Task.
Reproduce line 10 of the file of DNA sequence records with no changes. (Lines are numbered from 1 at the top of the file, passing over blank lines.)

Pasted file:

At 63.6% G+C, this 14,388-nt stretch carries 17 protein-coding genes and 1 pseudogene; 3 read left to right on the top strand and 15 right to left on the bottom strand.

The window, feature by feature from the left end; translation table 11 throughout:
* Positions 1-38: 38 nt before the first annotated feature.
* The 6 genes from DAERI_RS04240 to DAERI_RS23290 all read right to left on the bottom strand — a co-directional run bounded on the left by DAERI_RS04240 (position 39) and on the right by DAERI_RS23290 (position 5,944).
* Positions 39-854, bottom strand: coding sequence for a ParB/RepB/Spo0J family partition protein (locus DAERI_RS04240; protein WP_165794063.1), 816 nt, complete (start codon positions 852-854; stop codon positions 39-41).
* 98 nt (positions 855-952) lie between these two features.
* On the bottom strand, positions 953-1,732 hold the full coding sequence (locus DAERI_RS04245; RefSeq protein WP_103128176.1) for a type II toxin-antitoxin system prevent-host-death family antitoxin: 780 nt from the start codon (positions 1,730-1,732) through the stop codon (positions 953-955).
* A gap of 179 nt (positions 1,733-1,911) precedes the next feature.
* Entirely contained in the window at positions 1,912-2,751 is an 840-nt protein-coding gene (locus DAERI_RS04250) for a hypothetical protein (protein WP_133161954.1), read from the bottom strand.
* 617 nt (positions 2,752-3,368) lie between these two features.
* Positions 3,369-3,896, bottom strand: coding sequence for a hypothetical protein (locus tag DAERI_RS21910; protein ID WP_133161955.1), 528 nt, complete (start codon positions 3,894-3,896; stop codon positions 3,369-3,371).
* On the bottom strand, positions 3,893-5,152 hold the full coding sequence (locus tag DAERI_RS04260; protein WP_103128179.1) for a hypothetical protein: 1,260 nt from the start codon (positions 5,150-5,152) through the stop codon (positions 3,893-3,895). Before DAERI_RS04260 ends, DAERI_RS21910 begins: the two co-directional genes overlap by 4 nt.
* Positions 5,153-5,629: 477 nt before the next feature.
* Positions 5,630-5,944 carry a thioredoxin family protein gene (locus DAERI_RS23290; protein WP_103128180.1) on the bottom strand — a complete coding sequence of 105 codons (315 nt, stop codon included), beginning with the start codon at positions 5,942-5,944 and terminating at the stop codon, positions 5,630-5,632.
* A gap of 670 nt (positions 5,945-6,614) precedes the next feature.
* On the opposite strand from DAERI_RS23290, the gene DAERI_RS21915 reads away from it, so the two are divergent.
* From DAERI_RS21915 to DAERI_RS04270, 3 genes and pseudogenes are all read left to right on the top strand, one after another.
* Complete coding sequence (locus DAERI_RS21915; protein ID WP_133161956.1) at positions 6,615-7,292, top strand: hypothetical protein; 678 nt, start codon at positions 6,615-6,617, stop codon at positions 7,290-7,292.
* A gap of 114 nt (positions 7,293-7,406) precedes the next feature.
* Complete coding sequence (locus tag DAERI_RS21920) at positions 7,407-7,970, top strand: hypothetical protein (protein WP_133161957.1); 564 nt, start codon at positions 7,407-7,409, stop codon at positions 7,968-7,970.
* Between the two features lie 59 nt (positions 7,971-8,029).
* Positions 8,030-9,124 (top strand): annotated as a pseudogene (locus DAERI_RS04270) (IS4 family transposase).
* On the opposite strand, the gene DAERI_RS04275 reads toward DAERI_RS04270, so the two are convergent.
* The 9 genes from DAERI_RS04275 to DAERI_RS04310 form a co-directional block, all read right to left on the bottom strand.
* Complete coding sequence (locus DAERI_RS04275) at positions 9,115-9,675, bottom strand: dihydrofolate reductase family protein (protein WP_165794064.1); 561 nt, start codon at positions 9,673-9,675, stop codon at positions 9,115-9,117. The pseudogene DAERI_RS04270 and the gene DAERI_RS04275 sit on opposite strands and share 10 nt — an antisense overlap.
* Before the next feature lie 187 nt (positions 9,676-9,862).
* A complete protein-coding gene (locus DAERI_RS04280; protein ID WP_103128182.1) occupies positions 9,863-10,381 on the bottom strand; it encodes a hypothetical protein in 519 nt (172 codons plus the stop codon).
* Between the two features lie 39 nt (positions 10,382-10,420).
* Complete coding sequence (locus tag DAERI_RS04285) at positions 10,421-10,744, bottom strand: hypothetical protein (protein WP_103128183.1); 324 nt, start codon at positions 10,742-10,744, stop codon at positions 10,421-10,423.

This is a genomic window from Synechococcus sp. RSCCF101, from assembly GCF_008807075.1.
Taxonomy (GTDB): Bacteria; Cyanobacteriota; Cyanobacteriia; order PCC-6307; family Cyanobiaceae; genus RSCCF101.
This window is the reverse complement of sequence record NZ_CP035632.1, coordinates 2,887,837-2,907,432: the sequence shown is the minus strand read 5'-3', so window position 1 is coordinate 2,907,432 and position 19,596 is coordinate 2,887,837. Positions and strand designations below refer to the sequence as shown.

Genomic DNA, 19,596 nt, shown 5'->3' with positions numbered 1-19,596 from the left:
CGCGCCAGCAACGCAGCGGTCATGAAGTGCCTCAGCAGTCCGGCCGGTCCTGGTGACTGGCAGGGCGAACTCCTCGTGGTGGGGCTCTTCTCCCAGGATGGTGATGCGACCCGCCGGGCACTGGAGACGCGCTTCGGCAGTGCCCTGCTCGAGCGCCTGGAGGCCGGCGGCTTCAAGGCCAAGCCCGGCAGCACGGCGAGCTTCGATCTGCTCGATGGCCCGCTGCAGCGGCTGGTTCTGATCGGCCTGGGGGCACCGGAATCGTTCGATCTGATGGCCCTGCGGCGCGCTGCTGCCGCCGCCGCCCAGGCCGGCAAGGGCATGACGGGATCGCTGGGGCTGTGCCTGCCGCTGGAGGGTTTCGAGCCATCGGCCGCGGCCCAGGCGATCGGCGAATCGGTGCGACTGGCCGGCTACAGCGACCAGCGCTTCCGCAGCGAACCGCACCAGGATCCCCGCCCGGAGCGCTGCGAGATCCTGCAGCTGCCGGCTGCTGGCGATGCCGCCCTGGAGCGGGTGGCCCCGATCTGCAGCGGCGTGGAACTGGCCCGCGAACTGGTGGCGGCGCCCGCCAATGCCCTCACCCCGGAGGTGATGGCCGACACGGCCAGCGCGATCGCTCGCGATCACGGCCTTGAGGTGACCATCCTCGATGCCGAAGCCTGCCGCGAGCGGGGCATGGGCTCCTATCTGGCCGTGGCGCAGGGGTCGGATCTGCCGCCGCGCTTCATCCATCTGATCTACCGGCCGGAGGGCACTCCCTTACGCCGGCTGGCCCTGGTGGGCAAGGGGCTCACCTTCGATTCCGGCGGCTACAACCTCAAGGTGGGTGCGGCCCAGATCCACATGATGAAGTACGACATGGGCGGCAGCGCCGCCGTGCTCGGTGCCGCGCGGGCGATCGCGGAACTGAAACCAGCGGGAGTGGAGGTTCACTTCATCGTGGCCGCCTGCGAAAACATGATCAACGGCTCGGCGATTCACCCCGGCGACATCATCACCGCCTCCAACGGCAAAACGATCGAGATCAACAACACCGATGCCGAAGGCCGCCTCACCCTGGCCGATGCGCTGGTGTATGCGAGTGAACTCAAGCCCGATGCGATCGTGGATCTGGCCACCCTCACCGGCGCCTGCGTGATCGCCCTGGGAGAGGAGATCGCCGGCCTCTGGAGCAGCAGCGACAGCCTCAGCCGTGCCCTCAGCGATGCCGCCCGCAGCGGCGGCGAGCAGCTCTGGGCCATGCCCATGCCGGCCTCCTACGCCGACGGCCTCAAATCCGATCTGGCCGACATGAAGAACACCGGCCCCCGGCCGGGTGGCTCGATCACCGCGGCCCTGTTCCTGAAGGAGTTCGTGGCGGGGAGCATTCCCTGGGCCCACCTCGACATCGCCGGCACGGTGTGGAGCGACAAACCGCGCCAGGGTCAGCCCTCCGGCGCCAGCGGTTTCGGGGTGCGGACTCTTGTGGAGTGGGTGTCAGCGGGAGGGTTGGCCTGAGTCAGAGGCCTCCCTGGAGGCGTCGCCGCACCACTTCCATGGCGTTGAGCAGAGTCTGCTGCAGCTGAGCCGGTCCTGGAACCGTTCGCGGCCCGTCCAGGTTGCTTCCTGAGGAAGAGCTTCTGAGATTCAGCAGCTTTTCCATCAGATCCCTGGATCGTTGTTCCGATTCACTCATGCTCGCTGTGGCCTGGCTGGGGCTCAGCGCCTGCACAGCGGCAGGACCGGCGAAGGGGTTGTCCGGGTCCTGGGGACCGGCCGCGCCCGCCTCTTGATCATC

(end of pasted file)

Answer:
* 617 nt (positions 2,752-3,368) lie between these two features.